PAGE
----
By: Alexander A. Miuccio Published: May 2010

Court Dismisses Lien Claim Against Owner

Contractors, subcontractors and material suppliers are granted by New York statute the right to file a mechanic’s lien against the realty being improved to the extent of the work and labor performed and materials furnished. A mechanic’s lien operates much like attachment and garnishment, to make sure that a subcontractor, for example, who supplies labor or materials for a construction project and does not have a contractual relationship with the owner of the property will receive the amount due to himself or herself. The mechanic’s lien secures the amount due to the subcontractor by a lien on the real property improved. 

However, the rights of a subcontractor are derivative of the rights of the general contractor, and a subcontractor’s lien must be satisfied out of any monies due and owing from the owner to the general contractor at the time the lien is filed. The subcontractor cannot enforce his lien if full payment has been made by the owner to the general contractor. 

In the recent case of Trofien Steel & Construction Inc. vs. Sergey Rybak, et al., the court addressed the question of monies due to the general contractor when the lien was filed

Background 

Trofien Steel & Construction, Inc., as subcontractor, entered into an agreement with Rybak Development and Construction Corp., as general contractor, to supply and install the structural steel required for a project located at 26 Highlawn Avenue, Brooklyn, New York. After the structural steel work was completed, a $135,619 balance remained due on the subcontract. In an attempt to recover the unpaid balance, the subcontractor filed a mechanic’s lien and commenced a mechanic’s lien foreclosure action against the project owner. 

In defense, the owner argued that it had not contracted with the subcontractor and that if any money was due to the subcontractor, it was due from the general contractor to the subcontractor, not from the owner. The owner also argued that at the time of the subcontractor’s mechanic’s lien filing, no monies were due and owing to the general contractor. As proof, the owner submitted an affidavit from the general contractor stating that at the time the subcontractor’s mechanic’s lien filing, no money was due to the general contractor. Based on these defenses, the owner made a motion to dismiss the subcontractor’s mechanic’s lien foreclosure claim.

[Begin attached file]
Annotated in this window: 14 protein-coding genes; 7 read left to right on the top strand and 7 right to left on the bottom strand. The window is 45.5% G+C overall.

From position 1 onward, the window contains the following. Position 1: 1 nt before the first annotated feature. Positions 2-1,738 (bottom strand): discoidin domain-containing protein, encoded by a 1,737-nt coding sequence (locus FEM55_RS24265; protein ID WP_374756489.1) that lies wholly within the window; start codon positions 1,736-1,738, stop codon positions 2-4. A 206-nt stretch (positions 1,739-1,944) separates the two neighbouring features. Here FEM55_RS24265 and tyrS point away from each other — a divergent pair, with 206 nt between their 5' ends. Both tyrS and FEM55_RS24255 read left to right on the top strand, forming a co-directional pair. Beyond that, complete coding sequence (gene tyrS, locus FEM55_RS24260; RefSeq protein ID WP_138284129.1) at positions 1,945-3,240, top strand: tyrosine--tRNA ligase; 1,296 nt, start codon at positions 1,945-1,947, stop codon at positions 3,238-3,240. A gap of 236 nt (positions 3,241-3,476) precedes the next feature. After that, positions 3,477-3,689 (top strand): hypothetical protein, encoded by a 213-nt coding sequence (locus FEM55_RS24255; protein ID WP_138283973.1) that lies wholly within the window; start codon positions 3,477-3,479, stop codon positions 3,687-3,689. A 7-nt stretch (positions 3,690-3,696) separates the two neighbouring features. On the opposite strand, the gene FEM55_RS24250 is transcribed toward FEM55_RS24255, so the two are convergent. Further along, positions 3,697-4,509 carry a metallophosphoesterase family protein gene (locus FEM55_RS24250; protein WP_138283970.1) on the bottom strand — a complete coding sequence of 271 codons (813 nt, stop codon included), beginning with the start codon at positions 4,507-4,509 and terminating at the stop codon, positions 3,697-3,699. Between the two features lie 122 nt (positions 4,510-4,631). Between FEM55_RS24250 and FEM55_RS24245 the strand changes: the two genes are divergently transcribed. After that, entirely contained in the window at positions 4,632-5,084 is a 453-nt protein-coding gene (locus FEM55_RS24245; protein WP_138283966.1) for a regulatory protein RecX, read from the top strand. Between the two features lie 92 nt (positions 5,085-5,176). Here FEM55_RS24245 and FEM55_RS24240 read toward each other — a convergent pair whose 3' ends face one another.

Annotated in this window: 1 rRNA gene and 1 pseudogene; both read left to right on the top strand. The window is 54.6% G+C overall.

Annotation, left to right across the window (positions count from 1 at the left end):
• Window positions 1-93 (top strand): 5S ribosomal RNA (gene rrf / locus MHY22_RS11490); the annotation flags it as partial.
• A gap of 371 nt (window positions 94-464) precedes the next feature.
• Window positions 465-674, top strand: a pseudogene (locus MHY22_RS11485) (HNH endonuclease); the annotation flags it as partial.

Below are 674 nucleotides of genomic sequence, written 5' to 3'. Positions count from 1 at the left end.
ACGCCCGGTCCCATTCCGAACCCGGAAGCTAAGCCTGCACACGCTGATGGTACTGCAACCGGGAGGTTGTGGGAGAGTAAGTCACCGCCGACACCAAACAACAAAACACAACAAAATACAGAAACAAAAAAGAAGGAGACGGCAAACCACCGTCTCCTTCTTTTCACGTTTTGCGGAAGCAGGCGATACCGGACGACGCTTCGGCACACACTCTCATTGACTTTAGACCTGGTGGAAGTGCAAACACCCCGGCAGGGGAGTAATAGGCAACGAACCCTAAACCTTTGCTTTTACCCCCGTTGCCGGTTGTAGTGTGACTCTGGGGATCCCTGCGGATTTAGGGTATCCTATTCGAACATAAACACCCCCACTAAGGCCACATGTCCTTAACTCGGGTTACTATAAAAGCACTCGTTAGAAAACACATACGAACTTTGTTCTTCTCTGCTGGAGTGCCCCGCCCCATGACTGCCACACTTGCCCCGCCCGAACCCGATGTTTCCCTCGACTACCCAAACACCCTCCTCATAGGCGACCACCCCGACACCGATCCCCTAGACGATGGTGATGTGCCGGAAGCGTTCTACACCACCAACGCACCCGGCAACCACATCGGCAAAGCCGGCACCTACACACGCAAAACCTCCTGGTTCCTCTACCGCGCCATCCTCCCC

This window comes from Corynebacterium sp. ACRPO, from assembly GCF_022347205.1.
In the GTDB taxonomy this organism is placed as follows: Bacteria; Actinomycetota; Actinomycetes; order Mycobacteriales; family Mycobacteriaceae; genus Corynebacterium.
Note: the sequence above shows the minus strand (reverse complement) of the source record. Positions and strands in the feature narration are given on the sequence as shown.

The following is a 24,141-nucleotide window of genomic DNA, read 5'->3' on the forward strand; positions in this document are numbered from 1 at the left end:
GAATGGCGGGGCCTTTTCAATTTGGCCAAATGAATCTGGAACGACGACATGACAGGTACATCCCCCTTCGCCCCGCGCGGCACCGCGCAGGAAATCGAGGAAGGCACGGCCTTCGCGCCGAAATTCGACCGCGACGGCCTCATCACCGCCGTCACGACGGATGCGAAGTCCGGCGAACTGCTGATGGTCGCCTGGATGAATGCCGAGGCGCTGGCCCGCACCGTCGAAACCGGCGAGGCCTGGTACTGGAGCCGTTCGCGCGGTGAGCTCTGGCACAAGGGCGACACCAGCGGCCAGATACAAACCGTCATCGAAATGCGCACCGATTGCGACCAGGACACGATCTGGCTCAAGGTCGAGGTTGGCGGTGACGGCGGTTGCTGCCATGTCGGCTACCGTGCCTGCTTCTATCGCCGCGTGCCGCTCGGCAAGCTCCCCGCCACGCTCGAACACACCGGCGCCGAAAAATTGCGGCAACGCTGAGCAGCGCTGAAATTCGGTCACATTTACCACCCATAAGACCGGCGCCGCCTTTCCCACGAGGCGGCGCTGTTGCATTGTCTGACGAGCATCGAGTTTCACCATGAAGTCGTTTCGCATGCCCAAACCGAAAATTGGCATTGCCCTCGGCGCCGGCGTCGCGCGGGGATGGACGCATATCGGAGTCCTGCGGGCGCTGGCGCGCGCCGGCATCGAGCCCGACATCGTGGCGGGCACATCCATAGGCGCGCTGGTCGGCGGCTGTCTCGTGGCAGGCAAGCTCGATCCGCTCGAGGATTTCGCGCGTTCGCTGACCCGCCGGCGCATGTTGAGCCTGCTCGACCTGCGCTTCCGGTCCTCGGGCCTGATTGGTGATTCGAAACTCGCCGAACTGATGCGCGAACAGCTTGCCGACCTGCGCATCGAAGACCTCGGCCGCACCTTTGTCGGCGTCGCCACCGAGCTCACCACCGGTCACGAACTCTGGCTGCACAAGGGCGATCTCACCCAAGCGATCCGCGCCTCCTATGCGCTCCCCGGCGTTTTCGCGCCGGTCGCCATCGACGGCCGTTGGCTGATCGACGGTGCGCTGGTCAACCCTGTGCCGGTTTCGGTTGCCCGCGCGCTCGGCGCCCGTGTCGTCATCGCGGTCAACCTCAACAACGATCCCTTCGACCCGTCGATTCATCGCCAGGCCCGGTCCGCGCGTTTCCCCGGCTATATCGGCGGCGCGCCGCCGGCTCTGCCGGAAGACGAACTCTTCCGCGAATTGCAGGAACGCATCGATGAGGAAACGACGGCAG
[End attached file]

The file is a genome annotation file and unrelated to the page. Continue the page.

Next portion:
Decision

The court ruled in favor of the owner, dismissing the subcontractor’s lien foreclosure claim. The court first noted that an owner is not liable to a subcontractor unless the owner has agreed to pay the subcontractor. According to the court, the mere fact that an owner consents to the improvements provided by the subcontractor does not render him liable to the subcontractor, whose sole remedy lies against the general contractor. 

The court went on to note that a mechanic’s lien will only attach to amounts due and owing from the owner to the general contractor at the time of the lien filing. Since the owner submitted an affidavit from the general contractor stating that no monies were due and owing to it at the time of the subcontractor’s mechanic’s lien filing, and no evidence was presented to the contrary, the court accepted the affidavit as proof that all monies properly due and owing to the general contractor had been paid at the time of the mechanic’s lien filing. Since no money was due from the owner to the general contractor at the time of the subcontractor’s lien filing, the court dismissed the subcontractor’s mechanic’s lien foreclosure claim.

Comment 

Where an owner pays the general contractor in full, an owner is generally not liable to a subcontractor unless the owner otherwise agrees to pay the subcontractor. The theory is that the services performed by the subcontractor are for the benefit of the general contractor who is responsible for the completion of the improvement, not for the benefit of the owner. A mechanic’s lien filed without delay increases the likelihood that the lien will attach to monies due and owing from the owner to the general contractor. Accordingly, the prudent subcontractor or material supplier should promptly file a mechanic’s lien once it becomes clear that there is a problem with payment on the project.

© Welby, Brady & Greenblatt, LLP.
All Rights Reserved. By visiting this site, you agree to our Terms of Service. For more information please read our Privacy Policy Attorney Advertising